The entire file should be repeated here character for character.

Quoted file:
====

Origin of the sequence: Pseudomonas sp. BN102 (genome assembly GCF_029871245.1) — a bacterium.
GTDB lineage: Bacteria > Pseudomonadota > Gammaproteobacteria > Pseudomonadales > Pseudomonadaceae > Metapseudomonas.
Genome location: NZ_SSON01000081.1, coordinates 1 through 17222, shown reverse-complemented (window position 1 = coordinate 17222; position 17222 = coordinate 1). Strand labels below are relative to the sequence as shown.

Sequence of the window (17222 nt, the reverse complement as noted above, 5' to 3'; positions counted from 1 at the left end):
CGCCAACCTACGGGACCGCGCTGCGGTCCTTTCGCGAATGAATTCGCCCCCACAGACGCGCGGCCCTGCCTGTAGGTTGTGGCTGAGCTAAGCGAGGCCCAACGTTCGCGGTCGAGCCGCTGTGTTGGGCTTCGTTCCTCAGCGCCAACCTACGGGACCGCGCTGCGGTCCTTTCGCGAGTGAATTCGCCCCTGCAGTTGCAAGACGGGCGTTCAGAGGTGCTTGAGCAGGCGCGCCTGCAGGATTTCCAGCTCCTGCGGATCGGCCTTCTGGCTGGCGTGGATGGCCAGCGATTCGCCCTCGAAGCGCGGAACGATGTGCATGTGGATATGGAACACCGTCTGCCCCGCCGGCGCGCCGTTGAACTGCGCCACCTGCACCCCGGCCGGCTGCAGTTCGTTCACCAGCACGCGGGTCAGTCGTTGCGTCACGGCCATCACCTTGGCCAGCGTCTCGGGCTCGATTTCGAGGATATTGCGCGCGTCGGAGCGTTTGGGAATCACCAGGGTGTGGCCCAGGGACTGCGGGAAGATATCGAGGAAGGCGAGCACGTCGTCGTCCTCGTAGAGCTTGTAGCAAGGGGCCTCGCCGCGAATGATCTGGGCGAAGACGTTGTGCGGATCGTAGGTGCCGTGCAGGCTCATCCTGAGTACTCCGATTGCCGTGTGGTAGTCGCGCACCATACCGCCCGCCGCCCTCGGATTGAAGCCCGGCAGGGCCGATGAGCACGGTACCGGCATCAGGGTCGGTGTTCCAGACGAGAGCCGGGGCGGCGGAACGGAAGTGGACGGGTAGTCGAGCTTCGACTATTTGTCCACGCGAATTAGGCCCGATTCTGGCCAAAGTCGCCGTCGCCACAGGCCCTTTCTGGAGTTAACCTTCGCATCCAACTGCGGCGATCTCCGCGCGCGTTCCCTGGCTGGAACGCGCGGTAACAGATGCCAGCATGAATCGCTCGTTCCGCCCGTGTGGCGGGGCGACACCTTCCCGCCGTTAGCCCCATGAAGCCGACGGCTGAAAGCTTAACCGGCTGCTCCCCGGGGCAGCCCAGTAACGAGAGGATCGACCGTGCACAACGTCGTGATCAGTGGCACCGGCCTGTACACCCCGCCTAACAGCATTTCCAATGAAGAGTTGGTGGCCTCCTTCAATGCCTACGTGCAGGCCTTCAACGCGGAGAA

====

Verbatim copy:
Origin of the sequence: Pseudomonas sp. BN102 (genome assembly GCF_029871245.1) — a bacterium.
GTDB lineage: Bacteria > Pseudomonadota > Gammaproteobacteria > Pseudomonadales > Pseudomonadaceae > Metapseudomonas.
Genome location: NZ_SSON01000081.1, coordinates 1 through 17222, shown reverse-complemented (window position 1 = coordinate 17222; position 17222 = coordinate 1). Strand labels below are relative to the sequence as shown.

Sequence of the window (17222 nt, the reverse complement as noted above, 5' to 3'; positions counted from 1 at the left end):
CGCCAACCTACGGGACCGCGCTGCGGTCCTTTCGCGAATGAATTCGCCCCCACAGACGCGCGGCCCTGCCTGTAGGTTGTGGCTGAGCTAAGCGAGGCCCAACGTTCGCGGTCGAGCCGCTGTGTTGGGCTTCGTTCCTCAGCGCCAACCTACGGGACCGCGCTGCGGTCCTTTCGCGAGTGAATTCGCCCCTGCAGTTGCAAGACGGGCGTTCAGAGGTGCTTGAGCAGGCGCGCCTGCAGGATTTCCAGCTCCTGCGGATCGGCCTTCTGGCTGGCGTGGATGGCCAGCGATTCGCCCTCGAAGCGCGGAACGATGTGCATGTGGATATGGAACACCGTCTGCCCCGCCGGCGCGCCGTTGAACTGCGCCACCTGCACCCCGGCCGGCTGCAGTTCGTTCACCAGCACGCGGGTCAGTCGTTGCGTCACGGCCATCACCTTGGCCAGCGTCTCGGGCTCGATTTCGAGGATATTGCGCGCGTCGGAGCGTTTGGGAATCACCAGGGTGTGGCCCAGGGACTGCGGGAAGATATCGAGGAAGGCGAGCACGTCGTCGTCCTCGTAGAGCTTGTAGCAAGGGGCCTCGCCGCGAATGATCTGGGCGAAGACGTTGTGCGGATCGTAGGTGCCGTGCAGGCTCATCCTGAGTACTCCGATTGCCGTGTGGTAGTCGCGCACCATACCGCCCGCCGCCCTCGGATTGAAGCCCGGCAGGGCCGATGAGCACGGTACCGGCATCAGGGTCGGTGTTCCAGACGAGAGCCGGGGCGGCGGAACGGAAGTGGACGGGTAGTCGAGCTTCGACTATTTGTCCACGCGAATTAGGCCCGATTCTGGCCAAAGTCGCCGTCGCCACAGGCCCTTTCTGGAGTTAACCTTCGCATCCAACTGCGGCGATCTCCGCGCGCGTTCCCTGGCTGGAACGCGCGGTAACAGATGCCAGCATGAATCGCTCGTTCCGCCCGTGTGGCGGGGCGACACCTTCCCGCCGTTAGCCCCATGAAGCCGACGGCTGAAAGCTTAACCGGCTGCTCCCCGGGGCAGCCCAGTAACGAGAGGATCGACCGTGCACAACGTCGTGATCAGTGGCACCGGCCTGTACACCCCGCCTAACAGCATTTCCAATGAAGAGTTGGTGGCCTCCTTCAATGCCTACGTGCAGGCCTTCAACGCGGAGAA